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Re: Words common to different languages with different meani

Postby goofy » Sat Aug 25, 2012 5:20 pm UTC

Eugo wrote:They use the same words (i.e. the primary meanings of which are equivalent), but the phrases thus coined have different meanings.

The main trouble with false friends is that they are traps for translators who may be unaware of them. This kind of false friend does the same.


Serbian posle translates as English after, but I wouldn't say that makes these two words the "same word". And exactly what is the difference in meaning between after all and posle svega? And how does this pose a trap for translators? Are you saying that posle svega is a loan translation (ie, a borrowing) from English?

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Re: Words common to different languages with different meani

Postby Eugo » Sat Aug 25, 2012 6:07 pm UTC

goofy wrote:Serbian posle translates as English after, but I wouldn't say that makes these two words the "same word". And exactly what is the difference in meaning between after all and posle svega? And how does this pose a trap for translators? Are you saying that posle svega is a loan translation (ie, a borrowing) from English?

Well, after all, "after all" isn't exactly the same as "posle svega" - which means "after all [of it has passed]", "at the end of it all". For the "after all" as I used it in the first sentence, we'd say "napokon".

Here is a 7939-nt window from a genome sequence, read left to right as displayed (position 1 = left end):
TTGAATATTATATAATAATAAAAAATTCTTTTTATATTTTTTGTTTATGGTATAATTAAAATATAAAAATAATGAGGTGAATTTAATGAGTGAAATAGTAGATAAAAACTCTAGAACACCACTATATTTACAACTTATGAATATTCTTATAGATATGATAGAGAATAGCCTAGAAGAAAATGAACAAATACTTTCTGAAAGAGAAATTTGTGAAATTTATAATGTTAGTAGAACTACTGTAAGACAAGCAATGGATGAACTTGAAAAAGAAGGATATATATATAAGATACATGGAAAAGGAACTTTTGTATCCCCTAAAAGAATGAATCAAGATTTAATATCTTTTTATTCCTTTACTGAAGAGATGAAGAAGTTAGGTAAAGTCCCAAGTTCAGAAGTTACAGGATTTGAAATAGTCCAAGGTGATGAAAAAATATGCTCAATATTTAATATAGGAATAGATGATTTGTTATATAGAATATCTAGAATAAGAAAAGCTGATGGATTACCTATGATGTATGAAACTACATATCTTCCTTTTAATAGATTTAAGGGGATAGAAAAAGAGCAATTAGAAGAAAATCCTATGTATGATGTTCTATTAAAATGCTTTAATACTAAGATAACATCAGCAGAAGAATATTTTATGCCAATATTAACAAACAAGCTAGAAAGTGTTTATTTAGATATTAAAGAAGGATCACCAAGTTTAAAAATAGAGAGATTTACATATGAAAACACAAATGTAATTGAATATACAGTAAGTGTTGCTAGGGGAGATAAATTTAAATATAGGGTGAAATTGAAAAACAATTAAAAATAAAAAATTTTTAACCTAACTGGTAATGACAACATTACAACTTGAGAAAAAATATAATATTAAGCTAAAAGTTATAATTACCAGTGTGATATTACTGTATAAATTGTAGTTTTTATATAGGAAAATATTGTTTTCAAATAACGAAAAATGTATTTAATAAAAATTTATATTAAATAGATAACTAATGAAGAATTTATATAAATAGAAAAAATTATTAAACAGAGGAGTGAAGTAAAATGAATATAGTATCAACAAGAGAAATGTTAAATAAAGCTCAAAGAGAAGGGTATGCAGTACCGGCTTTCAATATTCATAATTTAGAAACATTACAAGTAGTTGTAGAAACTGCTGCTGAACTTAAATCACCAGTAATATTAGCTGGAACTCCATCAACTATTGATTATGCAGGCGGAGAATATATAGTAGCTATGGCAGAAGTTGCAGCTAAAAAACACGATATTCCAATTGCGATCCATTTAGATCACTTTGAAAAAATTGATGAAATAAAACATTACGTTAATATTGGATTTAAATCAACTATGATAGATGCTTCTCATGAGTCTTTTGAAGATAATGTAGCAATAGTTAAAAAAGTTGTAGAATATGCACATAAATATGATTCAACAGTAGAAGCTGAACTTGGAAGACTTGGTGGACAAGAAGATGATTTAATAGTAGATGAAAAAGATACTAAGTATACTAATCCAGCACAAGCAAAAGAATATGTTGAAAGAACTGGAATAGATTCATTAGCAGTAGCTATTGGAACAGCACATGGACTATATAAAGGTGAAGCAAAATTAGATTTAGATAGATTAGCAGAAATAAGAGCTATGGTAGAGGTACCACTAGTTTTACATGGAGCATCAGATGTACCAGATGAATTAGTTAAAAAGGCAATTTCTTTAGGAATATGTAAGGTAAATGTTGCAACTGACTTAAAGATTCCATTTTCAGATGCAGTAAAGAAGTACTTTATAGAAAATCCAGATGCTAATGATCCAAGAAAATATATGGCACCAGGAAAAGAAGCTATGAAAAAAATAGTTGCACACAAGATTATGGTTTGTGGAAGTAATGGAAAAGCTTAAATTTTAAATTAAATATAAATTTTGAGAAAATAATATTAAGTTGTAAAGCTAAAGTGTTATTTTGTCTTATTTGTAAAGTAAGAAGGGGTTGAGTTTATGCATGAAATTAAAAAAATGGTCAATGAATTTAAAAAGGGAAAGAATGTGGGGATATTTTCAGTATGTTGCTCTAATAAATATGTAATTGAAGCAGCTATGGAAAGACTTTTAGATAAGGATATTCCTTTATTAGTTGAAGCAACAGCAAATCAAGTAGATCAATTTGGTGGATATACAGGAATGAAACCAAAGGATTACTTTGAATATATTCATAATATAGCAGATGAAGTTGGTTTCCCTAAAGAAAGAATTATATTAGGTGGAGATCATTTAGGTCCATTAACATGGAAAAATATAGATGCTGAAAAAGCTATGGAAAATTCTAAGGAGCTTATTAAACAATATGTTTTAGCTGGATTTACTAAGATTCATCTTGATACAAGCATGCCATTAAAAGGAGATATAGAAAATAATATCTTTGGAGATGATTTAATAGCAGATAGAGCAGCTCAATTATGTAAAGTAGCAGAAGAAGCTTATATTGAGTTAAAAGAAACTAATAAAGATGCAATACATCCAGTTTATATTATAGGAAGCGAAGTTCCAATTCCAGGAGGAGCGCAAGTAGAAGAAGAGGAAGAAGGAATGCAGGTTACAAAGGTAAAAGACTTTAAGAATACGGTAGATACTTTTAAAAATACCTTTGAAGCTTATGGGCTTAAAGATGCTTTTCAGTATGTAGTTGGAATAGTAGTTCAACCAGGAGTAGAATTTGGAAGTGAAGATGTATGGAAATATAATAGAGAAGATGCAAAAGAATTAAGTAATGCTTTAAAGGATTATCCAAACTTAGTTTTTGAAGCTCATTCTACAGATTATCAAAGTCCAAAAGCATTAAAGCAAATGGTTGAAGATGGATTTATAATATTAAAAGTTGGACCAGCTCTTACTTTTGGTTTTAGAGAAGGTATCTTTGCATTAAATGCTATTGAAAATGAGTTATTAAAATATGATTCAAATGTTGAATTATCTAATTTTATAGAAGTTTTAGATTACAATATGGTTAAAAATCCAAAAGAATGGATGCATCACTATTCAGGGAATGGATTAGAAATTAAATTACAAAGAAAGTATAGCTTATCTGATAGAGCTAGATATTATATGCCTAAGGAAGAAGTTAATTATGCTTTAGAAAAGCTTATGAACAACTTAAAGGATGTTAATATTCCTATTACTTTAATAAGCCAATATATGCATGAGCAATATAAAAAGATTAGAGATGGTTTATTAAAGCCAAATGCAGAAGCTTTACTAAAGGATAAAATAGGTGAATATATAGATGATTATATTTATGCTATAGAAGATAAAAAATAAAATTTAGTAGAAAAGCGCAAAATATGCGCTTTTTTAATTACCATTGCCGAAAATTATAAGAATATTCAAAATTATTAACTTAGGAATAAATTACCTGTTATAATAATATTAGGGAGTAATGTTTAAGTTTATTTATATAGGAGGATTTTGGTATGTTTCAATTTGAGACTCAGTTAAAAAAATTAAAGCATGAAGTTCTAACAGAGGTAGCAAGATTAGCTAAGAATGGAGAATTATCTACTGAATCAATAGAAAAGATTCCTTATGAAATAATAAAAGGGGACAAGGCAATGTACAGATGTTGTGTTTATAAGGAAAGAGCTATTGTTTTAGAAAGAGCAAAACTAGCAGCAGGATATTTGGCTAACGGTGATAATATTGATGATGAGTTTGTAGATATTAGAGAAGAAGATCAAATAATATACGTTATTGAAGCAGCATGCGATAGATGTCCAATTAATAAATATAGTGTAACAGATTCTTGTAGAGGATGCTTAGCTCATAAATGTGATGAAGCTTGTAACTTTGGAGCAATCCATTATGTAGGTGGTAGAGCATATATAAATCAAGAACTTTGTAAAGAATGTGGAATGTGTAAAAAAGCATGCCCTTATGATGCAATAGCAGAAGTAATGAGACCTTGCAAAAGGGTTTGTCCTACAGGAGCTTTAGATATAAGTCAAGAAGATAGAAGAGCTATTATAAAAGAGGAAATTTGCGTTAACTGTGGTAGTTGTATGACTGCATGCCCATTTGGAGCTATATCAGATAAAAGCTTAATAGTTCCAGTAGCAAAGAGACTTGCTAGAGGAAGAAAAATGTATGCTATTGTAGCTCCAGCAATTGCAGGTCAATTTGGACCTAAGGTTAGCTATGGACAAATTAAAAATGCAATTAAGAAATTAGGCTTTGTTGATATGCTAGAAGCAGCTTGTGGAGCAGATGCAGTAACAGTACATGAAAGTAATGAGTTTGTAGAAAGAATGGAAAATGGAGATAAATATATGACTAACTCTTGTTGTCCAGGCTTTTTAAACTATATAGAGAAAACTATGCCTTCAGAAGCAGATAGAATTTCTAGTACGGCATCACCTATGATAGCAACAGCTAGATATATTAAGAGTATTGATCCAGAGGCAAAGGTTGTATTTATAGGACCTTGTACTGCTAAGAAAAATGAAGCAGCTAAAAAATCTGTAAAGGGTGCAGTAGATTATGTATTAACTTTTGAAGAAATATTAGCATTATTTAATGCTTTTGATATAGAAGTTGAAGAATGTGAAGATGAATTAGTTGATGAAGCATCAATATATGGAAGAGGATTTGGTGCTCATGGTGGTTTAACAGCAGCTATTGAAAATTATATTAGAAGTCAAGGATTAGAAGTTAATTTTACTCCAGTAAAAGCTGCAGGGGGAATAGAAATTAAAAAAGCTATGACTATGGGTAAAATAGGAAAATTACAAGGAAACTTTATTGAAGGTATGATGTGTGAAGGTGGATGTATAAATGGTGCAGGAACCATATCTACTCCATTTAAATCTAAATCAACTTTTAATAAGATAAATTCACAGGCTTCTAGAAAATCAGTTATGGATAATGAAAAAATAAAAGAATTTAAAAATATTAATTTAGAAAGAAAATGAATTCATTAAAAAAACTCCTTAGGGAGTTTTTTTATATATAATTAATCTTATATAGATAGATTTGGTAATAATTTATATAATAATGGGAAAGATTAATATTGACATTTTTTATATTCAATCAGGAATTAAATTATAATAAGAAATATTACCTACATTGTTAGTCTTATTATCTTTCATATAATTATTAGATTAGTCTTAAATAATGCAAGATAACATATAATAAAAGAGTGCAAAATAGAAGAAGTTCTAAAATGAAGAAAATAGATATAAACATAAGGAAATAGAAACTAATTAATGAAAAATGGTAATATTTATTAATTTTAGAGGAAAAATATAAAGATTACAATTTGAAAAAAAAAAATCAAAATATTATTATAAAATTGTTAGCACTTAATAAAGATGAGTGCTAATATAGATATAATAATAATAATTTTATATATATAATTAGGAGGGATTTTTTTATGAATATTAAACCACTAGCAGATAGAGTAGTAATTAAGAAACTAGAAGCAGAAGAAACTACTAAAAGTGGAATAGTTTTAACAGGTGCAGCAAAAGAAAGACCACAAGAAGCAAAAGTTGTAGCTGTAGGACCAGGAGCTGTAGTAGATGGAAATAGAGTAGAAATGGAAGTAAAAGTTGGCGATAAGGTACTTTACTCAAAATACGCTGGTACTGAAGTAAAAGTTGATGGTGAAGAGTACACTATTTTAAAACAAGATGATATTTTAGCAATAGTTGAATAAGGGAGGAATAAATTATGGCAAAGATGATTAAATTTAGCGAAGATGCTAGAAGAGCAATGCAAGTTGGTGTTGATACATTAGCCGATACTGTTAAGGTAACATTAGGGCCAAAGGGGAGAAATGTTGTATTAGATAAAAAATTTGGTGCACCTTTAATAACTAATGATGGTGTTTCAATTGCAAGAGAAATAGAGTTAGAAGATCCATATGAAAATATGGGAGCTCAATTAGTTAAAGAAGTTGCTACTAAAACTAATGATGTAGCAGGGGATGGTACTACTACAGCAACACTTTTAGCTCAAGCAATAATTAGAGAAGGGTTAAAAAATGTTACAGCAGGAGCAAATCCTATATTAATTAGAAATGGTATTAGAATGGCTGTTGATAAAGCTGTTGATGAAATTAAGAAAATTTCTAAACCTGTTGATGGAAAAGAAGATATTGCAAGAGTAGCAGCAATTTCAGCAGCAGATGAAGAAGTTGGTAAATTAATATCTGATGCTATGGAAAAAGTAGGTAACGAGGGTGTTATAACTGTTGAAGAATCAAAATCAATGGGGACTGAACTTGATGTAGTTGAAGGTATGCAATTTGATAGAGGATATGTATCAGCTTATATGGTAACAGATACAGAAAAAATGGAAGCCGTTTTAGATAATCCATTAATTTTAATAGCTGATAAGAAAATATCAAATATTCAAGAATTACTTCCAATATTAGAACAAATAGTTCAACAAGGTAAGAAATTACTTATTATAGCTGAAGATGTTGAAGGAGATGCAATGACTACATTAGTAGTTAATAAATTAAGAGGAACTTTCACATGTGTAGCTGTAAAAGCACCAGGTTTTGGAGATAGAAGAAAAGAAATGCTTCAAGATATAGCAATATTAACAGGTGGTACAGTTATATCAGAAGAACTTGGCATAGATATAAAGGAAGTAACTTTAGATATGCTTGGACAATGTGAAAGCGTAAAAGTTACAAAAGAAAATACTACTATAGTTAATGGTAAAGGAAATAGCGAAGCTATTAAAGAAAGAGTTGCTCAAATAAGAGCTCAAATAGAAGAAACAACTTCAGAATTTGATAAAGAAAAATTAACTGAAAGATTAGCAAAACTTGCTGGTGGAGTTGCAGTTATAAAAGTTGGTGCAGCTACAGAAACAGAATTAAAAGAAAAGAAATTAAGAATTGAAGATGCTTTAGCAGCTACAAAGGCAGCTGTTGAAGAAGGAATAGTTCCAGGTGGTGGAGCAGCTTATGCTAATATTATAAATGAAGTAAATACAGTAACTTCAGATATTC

"Pa, posle svega, 'posle svega' nije isto što i 'after all' "... would be exactly the trap a translator would fall into, because "posle", in serbian, always implies a "before", i.e. something previous. It definitely does not imply any of
- Emphasizes something to be considered; "after all, she is your boss, so invite her"; "he is, after all, our president".
- In spite of expectations; "came to the party after all"; "it didn't rain after all"
- When everything has been considered; upon the whole

I'd agree that there are no "same" words; such an odd couple is very rare between serbian and english, the former having usually only one or two meanings and far fewer connotations than the latter. I took the "same" as in "the meaning a translator would grab first, in either direction". And it's definitely not a borrowing, just a coincidence.

I wasn't trying to prove anything this time, but it's nice to see the old pattern at work: one example out of the heap will be picked and submitted to scientific rigor, while the rest will be ignored. And I don't mean only here - I've been online since 1990, and around web fora since 1997, and this pattern emerged dozens of times, in various contexts. I'm composing those lists slowly, over the years, a bit at a time, and I do it as a hobby, after all. So don't expect everything to be academically strict.
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Re: Words common to different languages with different meani

Postby goofy » Sat Aug 25, 2012 6:15 pm UTC